# Remove character at specified index

(heavily inspired by Element of string at specified index)

Given a string s and an integer n representing an index in s, output s with the character at the n-th position removed.

0-indexing and 1-indexing are allowed.

• For 0-indexing, n will be non-negative and less than the length of s.
• For 1-indexing, n will be positive and less than or equal to the length of s.

s will consist of printable ASCII characters only (\x20-\x7E, or   through ~).

Any reasonable input/output is permitted. Standard loopholes apply.

Testcases (0-indexed):

n s        output
0 "abcde"  "bcde"
1 "abcde"  "acde"
2 "a != b" "a = b"
3 "+-*/"   "+-*"
4 "1234.5" "12345"
3 "314151" "31451"


Testcases (1-indexed):

n s        output
1 "abcde"  "bcde"
2 "abcde"  "acde"
3 "a != b" "a = b"
4 "+-*/"   "+-*"
5 "1234.5" "12345"
4 "314151" "31451"


This is , so shortest answer in bytes wins.

• No one else answer, C# is winning... too late :( – TheLethalCoder May 19 '17 at 13:55
• Can we assume that the char at that idx appears only once? – programmer5000 May 19 '17 at 13:59
• @programmer5000 Last test case 3, 314151 -> 31451. I'd assume not. – TheLethalCoder May 19 '17 at 14:01
• @programmer5000 No. See the last test case. – ETHproductions May 19 '17 at 14:01
• Maybe a leaderboard would be helpful, there are plenty of answers to search through already. – Mr. Xcoder May 20 '17 at 4:26

VRMv.1-[R<v]R$_[R>v]R&@  Try it online! Not at all golfy # Excel, 20 bytes Different approach from previous Excel answer. 1-indexed n in A1. Text in B1. =REPLACE(B1,A1,1,"")  # QBasic, 49 bytes Uses 1-indexing. INPUT n LINE INPUT s$
?LEFT$(s$,n-1)+MID$(s$,n+1)


Reads a number and a string, and then prints the leftmost n-1 characters of the string plus everything from index n+1 to the end of the string.

# T-SQL, 28 bytes

SELECT STUFF(s,n,1,'')FROM t


Input is taken via a pre-existing table t with integer n and string s, per our IO standards.

I'm assuming n is 1-based, so I can pass it straight into the SQL Stuff function. STUFF inserts or replaces the characters at the given location, and in my case I'm replacing a single character with a blank.

# ><>, 9 bytes

i$:&?o&1-  Try it online! Takes in the number via the -v flag and the string through STDIN. This is 0 indexed and ends with an error. You can add 5 bytes to avoid the error. ### Explanation: i Get inputted character$          Swap and bring counter to the top
:&        Store a copy in the register
?o      If the counter is not zero, print the character
&1-   Restore and decrement the counter


# Backhand, 12 bytes

{I>{{[ ~:oi_


Try it online!

Gets the inputted number followed by the string. 1 indexed.

# Forth (gforth), 45 bytes

: f tuck - 1- -rot 2dup type + 1+ swap type ;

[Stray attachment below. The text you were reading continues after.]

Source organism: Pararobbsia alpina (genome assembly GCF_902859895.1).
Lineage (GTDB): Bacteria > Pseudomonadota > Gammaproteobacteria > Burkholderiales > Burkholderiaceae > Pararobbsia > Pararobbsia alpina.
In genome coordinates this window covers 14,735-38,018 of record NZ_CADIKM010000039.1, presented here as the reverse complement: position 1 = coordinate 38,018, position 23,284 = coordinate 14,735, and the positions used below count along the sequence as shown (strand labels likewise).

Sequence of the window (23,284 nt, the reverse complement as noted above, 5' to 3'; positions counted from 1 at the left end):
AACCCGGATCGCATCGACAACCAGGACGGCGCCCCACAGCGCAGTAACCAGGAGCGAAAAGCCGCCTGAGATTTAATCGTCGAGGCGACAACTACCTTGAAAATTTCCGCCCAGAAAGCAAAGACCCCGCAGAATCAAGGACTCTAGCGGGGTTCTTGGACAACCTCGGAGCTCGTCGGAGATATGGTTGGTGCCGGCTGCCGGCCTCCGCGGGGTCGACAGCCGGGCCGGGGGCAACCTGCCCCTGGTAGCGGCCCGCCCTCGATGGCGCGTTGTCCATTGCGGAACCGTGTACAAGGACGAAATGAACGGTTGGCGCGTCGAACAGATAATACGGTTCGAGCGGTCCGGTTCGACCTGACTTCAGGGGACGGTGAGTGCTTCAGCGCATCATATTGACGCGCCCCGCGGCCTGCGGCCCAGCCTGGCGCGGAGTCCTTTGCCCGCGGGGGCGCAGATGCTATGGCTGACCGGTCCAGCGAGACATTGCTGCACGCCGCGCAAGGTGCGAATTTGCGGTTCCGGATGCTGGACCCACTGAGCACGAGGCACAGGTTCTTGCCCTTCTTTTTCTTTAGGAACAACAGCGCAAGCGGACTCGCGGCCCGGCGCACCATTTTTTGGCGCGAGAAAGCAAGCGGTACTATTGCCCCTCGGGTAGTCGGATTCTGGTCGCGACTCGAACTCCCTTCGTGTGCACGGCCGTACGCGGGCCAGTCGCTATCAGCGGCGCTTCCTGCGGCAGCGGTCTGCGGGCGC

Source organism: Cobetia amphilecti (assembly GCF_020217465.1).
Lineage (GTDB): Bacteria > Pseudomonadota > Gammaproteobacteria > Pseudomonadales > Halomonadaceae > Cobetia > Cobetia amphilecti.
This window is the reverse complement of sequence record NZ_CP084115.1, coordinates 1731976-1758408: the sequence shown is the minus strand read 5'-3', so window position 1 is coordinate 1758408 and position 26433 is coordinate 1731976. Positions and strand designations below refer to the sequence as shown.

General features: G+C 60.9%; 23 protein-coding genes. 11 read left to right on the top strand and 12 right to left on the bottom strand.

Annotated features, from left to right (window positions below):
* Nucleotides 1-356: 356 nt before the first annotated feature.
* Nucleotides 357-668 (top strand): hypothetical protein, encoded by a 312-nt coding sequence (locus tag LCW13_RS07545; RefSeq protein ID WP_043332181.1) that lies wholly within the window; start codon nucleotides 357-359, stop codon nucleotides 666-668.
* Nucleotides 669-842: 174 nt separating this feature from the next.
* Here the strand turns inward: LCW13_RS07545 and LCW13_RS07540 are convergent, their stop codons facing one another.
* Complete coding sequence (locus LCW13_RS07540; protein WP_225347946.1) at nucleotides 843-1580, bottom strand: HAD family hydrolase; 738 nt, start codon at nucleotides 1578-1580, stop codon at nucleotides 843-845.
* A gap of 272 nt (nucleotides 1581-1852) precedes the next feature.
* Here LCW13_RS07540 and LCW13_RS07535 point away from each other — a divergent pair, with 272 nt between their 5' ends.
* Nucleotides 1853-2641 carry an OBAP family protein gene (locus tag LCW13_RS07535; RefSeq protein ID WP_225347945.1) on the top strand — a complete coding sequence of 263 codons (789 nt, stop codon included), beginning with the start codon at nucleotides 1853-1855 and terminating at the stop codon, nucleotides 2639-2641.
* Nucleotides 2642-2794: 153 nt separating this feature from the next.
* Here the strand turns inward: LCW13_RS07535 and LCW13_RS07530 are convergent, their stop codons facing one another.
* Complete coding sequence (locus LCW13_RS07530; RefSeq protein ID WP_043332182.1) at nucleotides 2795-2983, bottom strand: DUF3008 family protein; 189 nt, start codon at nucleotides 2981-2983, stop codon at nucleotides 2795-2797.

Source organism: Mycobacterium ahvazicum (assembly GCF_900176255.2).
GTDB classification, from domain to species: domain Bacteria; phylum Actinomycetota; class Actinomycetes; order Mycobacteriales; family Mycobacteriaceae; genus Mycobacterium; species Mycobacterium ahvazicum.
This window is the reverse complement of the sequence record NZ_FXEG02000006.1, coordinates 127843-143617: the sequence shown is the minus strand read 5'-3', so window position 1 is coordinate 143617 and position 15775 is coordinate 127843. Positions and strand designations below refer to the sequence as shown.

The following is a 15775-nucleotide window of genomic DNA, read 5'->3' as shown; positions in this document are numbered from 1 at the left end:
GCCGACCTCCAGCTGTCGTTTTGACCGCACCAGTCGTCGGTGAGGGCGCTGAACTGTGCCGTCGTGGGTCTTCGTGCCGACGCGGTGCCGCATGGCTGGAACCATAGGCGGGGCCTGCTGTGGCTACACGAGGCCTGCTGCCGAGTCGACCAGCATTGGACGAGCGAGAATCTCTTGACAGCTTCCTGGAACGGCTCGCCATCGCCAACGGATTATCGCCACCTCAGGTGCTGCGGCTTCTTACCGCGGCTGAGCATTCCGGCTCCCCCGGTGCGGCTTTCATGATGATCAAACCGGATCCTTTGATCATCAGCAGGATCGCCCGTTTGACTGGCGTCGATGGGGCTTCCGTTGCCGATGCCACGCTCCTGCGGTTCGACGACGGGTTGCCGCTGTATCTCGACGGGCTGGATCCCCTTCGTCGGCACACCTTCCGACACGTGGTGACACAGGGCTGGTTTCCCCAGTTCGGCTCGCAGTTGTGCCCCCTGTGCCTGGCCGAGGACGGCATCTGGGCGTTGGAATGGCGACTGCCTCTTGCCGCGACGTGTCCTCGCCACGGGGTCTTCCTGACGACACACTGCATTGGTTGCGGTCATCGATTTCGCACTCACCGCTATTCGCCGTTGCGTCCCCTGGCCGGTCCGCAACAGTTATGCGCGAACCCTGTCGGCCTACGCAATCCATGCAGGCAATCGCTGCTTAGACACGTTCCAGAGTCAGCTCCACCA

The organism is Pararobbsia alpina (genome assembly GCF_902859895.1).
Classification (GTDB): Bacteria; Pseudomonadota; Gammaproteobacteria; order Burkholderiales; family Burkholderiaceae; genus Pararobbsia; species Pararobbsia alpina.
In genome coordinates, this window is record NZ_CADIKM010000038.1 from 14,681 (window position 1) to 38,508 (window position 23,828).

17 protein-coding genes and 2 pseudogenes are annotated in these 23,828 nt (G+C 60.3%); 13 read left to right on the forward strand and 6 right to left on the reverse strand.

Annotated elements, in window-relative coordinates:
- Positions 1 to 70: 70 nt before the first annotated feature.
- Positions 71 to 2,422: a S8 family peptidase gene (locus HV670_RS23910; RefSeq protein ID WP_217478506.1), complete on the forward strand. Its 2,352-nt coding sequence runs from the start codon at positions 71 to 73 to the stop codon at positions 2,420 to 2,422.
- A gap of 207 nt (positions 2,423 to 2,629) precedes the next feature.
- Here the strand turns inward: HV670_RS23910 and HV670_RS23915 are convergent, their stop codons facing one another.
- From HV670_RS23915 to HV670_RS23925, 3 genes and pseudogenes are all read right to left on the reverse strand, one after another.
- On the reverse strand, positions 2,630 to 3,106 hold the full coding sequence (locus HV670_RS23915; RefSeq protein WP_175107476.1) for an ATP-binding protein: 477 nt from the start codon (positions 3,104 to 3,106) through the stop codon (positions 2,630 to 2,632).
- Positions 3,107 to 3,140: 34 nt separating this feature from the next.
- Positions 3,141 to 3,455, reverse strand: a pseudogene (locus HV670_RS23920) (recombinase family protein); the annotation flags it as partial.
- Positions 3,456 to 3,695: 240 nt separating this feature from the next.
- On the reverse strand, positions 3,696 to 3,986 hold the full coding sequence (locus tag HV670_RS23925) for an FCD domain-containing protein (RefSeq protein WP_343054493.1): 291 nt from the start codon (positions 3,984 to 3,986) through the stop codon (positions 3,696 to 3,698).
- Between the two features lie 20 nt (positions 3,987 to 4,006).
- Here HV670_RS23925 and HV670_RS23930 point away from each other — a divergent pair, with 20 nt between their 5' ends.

Try it online!

0-indexed, n should be on top of the stack

### Explanation

Prints the string up to the given character, then prints the remainder of the string after the given character

### Code Explanation

\ since a lot of stack manipulation is happening, I will be including a listing of the
\ stack after each step. s = string address, g = length of string, n = char to remove
: f          \ starts a new word definition                                     | s g n
tuck -     \ store a copy of n, then get the length of the end of the string  | s n g-n
1-         \ subtract 1 from the length of the end ( to not output junk)      | s n g-n-1
-rot       \ move the end-string length to the back of the stack              | g-n-1 s n
2dup type  \ duplicate the address and length of the first output, then print | g-n-1 s n
+ 1+       \ get the starting address for the second output                   | g-n-1 s+n+1
swap type  \ swap to get in proper order, then print                          |
;            \ end word definition                                              |


# Attache, 13 bytes

{_[0:#_^^_2]}


Try it online!

## Explanation

{_[0:#_^^_2]}
{           }    anonymous lambda (_ = 1st argument, _2 = 2nd argument)
0:#_          range from 0 to the length of _
^^_2      ...without the 2nd argument
_[        ]     obtain characters from _ using that range


# Stacked, 17 bytes

{%y:0\#'..x-keep}


Try it online!

## Explanation

{%y:0\#'..x-keep}    anonymous lambda, takes input on the stack
{%              }    parameters: x, y
y:                 push y twice             [y, y]
0\               push 0 beneath           [y, 0, y]
#'             push size of TOS         [y, 0, size(y)]
..           range                    [y, range(0, size(y))]
x-         subtract x from this     [y, range(0, size(y)) - x]
(thus x-x = 0)
keep     keep respective chars    [the answer]
this removes the character at the xth index


# 05AB1E, 4 bytes

IõIǝ


or alternatively

õŠŠǝ


Explanation:

I       # Take the first string input
õ      # Push an empty string
I     # Take the second index-integer input
ǝ    # Replace the character at the given index with the empty string

õ       # Push an empty string
ŠŠ     # Triple-swap twice; a,b,c → c,a,b → b,c,a (implicitly using the two inputs)
#  (c is the empty string here, a and b the input)
ǝ    # Replace the character at the given index with the empty string


## PHP, 43 Bytes

Try it online

run as pipe.

Code

<?=strtr(($s=$argv)[0],[$s[0][$s[1]]=>""]);


Explanation

<?=strtr(($s=$argv)[0],        # Set a shorter name for the $argv arguments var [$s[0][$s[1]]=>""]); # Replace for "" in the position  # MBASIC, 46 45 bytes 1 INPUT N,S$:PRINT LEFT$(S$,N-1);MID$(S$,N+1)


Just slamming substrings together, 1-indexed.

Output:

? 4,314151
31451

? 5,1234.5
12345

? 4,+-*/
+-*

? 3,a != b
a = b

? 2,abcde
acde

? 1,abcde
bcde


## JavaScript 30 bytes

(n,[...s])=>(s[n]='',s.join)


Try it online!

# Tcl, 37 bytes

proc R n\ s {string repl $s$n \$n ""}


Try it online!